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February : Ministry to drive awareness of new crop pest

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8 February, 2017

Ministry to drive awareness of new crop pest

Army Worms


SINCE the positive identification of the Fall Army Worm in South Africa, the Department of Agriculture, Forestry and Fisheries (Daff) has said it will drive awareness and give farmers technical information and control options.

The worm, native to South and Central America, is a new pest to South Africa, and no pesticide was previously registered to be used against it.

According to the UN's Food and Agriculture Organisation, the worm is causing considerable crop damage in some countries, and could dampen the prospects for good crop harvests that are anticipated in the current farming season.

Maize has been the most affected, as well as other cereals, including sorghum, millet and wheat.

The organisation's sub-regional co-ordinator for southern Africa, David Phiri, said: "The situation remains fluid. Preliminary reports indicate possible presence (of the pest) in Malawi, Mozambique, Namibia, South Africa, Zambia and Zimbabwe. Zimbabwe has positively identified the presence of the pest, while the rest are expected to release test results soon."

Daff has informed commodity and research organisations of a possible threat and encouraged producers to report possible pest damage.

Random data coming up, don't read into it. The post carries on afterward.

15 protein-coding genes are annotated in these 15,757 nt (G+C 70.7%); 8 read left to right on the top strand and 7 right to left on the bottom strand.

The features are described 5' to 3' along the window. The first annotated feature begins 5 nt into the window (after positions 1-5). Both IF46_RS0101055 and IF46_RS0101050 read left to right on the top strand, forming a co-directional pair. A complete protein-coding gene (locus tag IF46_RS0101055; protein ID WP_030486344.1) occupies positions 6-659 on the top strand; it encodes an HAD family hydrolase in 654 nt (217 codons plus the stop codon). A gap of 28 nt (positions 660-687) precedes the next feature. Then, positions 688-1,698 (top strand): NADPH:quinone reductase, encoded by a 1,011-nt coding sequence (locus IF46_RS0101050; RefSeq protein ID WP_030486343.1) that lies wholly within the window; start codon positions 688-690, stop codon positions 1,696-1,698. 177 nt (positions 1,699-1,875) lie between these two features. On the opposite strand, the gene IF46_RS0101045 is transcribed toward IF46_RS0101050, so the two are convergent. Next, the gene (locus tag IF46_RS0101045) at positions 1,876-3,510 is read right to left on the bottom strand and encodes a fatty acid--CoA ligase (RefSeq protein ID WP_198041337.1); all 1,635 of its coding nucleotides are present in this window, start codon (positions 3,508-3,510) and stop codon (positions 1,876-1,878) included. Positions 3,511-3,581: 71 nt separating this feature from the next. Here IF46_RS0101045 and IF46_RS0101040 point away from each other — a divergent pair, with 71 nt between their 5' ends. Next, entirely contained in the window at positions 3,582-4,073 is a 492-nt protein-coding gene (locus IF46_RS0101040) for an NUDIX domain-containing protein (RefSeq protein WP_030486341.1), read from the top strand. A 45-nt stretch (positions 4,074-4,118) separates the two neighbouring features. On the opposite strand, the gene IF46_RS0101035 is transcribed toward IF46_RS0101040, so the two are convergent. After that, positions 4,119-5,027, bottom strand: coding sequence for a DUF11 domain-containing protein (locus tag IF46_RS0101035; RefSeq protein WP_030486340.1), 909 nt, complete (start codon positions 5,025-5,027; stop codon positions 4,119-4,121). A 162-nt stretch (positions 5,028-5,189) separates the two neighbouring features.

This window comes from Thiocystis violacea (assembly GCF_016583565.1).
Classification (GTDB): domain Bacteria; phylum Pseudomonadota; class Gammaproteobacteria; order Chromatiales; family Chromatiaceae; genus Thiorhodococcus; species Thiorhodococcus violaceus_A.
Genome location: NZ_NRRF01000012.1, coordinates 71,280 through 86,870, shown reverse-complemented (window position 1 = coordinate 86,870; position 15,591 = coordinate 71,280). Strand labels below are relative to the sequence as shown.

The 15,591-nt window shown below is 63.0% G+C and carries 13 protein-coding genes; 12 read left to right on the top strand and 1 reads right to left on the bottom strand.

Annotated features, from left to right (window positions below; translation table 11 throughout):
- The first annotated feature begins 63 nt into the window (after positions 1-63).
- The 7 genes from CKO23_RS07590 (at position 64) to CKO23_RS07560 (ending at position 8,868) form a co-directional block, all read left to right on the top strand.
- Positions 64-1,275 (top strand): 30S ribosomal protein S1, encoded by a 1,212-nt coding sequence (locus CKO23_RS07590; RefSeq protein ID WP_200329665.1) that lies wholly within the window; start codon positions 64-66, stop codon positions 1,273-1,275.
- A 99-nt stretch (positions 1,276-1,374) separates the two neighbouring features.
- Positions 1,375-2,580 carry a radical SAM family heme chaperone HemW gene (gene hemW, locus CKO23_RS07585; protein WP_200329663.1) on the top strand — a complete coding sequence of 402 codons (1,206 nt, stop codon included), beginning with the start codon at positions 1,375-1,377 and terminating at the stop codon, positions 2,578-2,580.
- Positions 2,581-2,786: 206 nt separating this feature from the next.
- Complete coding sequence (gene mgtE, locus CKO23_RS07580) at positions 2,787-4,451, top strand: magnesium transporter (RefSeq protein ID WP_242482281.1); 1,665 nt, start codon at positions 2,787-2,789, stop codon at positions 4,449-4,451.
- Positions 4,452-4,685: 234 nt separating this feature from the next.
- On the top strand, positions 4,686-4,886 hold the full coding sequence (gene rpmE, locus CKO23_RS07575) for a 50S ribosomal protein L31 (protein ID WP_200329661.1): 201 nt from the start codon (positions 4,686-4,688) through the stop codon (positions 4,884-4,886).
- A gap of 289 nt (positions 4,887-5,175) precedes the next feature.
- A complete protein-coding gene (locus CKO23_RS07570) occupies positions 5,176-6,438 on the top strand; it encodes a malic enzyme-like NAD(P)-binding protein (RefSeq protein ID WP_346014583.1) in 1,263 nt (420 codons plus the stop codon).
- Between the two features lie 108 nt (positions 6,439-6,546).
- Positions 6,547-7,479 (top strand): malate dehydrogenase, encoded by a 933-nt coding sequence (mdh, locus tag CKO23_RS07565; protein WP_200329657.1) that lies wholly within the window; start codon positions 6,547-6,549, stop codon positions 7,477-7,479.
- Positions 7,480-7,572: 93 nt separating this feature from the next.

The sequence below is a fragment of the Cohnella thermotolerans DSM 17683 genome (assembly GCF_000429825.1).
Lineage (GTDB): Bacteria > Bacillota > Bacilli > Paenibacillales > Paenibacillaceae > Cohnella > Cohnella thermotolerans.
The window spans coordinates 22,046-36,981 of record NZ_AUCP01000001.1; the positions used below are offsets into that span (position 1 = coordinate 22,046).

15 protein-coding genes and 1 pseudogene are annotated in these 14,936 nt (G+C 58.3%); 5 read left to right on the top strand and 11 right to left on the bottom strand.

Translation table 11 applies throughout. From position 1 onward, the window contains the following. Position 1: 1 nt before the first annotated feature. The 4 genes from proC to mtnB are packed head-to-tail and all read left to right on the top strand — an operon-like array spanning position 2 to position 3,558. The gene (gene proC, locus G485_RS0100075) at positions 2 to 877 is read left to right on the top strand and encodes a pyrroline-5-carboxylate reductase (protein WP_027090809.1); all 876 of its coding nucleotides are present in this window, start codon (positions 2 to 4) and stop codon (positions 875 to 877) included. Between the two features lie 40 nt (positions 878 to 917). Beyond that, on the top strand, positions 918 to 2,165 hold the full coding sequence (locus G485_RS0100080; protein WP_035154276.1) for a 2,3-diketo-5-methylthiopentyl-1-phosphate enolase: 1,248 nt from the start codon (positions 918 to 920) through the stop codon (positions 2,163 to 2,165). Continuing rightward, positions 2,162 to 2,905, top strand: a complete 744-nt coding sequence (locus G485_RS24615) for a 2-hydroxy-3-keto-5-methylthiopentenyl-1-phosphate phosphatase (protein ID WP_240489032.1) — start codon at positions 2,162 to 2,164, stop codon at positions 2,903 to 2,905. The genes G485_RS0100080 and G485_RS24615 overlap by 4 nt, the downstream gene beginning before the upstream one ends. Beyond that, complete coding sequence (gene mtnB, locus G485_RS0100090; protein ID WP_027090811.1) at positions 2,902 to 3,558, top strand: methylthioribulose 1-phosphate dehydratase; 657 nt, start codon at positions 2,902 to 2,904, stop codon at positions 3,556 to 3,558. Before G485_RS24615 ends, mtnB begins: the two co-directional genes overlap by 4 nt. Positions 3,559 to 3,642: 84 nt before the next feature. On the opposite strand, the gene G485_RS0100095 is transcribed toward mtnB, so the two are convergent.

"The Fall Army Worm is a strong flyer and could be distributed by prevailing winds over large distances. The department realises that trans-boundary pests and diseases, especially migratory pests, threaten food security and that co-ordinated regional efforts are important to address these risks.

"The department will, therefore, participate at the upcoming engagement hosted by the Food and Agricultural Organisation, which claims to strengthen and align efforts to strengthen controls of plant and animal pests and diseases.

"We will equally continue our engagement with the Southern African Development Community to ensure early warnings of these biological threats are in place," Daff said.

The department has also initiated a plant pest action group that consists of members from provincial departments of agriculture, researchers, several producers' associations, and industries that may be affected by this pest.

Source: TAPPSA


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